The Cincinnati Reds shipped out Aroldis Chapman on Monday (to someone, somewhere), in the process emptying the last remnants of respectability from a 2015 bullpen that, even with him, posted the 3rd worst FIP among all National League bullpens last year. Chapman's 1.94 mark ranked as the 5th best in all of baseball last year among the 210 pitchers who threw at least 30 innings, and while FIP isn't the end-all, be-all of pitching statistics, it's one that generally is more important in judging relievers in tight spots than it is to starters stretched over a pile of innings.
Of those 210 qualified names, Manny Parra checked in as the next best Reds reliever all the way down at 63rd, and he's now a free agent. Next came the recently non-tendered Ryan Mattheus at 106th, Burke Badenhop (who didn't have his option picked up by the Reds) at 127th, before Jumbo Diaz finally checked in at 135th - his 3.80 FIP marking the best among those still on the Reds roster heading into the 2016 season.
(It's probably worth noting that Diaz, who will be 32 years old in February, made the first Opening Day roster of his career just last year.)
So, if you want to use FIP in your search for the next Cincinnati Reds closer, you'll land at the feet of Diaz, although without a thorough ringing endorsement. In many ways, though, Diaz does profile as the kind of hurler most associated with 9th inning roles. He owns a classic intimidating frame, a fastball that can touch 100 mph, and a fastball/slider/splitter repertoire that helped lead to a 10.44 K/9 in his 60.1 IP last year, all of which fit the mold of what the Reds have historically wanted as the anchor of their most successful bullpens. On the flip side, however, he's only got 95.1 career big league innings under his belt, and he's the owner of just 1 save against 5 blown saves in his career, hardly the kind of dependability that makes him an obvious choice to climb to the top of the team's relief ladder.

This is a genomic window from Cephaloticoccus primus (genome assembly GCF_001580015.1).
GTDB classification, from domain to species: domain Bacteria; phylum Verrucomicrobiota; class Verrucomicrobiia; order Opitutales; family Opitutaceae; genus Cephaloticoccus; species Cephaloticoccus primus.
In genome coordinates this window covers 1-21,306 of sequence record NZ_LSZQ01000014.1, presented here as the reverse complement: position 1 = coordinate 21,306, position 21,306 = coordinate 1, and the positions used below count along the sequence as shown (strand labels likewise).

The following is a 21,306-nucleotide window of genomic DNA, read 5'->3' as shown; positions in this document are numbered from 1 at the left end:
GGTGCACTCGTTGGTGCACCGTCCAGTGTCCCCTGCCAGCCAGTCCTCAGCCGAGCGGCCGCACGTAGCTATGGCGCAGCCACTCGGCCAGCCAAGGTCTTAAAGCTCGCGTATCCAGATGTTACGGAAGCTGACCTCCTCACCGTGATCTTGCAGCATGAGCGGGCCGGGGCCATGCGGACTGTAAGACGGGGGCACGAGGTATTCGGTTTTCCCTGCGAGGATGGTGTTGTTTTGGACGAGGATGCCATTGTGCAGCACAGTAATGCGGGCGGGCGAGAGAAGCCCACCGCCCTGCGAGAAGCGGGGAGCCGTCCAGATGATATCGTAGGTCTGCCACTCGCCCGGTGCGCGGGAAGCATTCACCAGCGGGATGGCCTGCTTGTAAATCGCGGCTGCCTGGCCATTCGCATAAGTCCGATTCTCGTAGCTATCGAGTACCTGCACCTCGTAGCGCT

If FIP isn't your thing, you'll stumble next into JJ Hoover, the Reds' first year arb-eligible workhorse who has been the primary right-handed setup man in the pen for much of the last three seasons. In those, Hoover owns a respectable 3.54 ERA in 193 IP, but a troublesome 4.1 BB/9 in that span draws into question whether bouts of control problems really make him suited for a 9th inning role. That sample also includes stretches of brilliance - he's twice put together lengthy scoreless innings streaks - sandwiched around a 2014 season that was largely awful. It's likely that two things stand in the way of a direct promotion to the closer's spot for Hoover, however. For one, he's been a healthy innings-eater, and with a youthful rotation that will struggle to go deep into games, he may be needed earlier as a bridge to get the few games in which the rebuilding Reds have a lead to the 9th inning in the first place. Second - and perhaps more important - his K/9 dropped from 10.77 to 7.27 from 2014 to 2015, and if an extreme fly-ball pitcher isn't missing bats, it's hard to think he'd be a seamless fit in the closer's role without showing his strikeout ability is back in some fashion.
Beyond Hoover and Diaz, the Reds' current roster options get murkier. Tony Cingrani will likely get a look (since it appears his starting days with the club are over), but an inability to keep his shoulder healthy and a dearth of lefty relievers on the roster may see him stuck in a more middle relief role. Both Brandon Finnegan and Michael Lorenzen have relief experience (both at the major league level and in college), but considering their still-developing statuses as potential starting pitchers (and options to burn), it's hard to envision the Reds pigeon-holing them into the back of the bullpen already.
Of course, with the money the Reds have unloaded from their payroll with the departures of Chapman, Mike Leake, Mat Latos, Marlon Byrd, and Johnny Cueto over the last calendar year, they could conceivably jump into the free agent relief market to augment their pitching. Free agent relievers with previous closing experience currently out there include the likes of John Axford, Rafael Betancourt, Jonathan Broxton, Steve Cishek, Tyler Clippard, Ernesto Frieri, Jason Motte, Joe Nathan, and Fernando Rodney, and the Reds certainly could put go get one as a one-year figurehead until they get a chance to see another year of development among the young arms on the staff. In fact, that's likely the route I think they'll take, since there's bound to be a fit among those that falls to them at a reasonable price later this off-season. That'll buy them another year to see if Cingrani can stay healthy, if Lorenzen/Finnegan show what it takes to stick as starters, or if prospect Zack Weiss - he of 25 saves at Double-A Pensacola in 2015 - can take the reigns as the next great closer in Cincinnati for the long run.
The Reds are going to lose close to 100 games in 2016, which means they've bought themselves a year to let things shake out. With the closer's role now open, they've got one more spot to do some experimenting.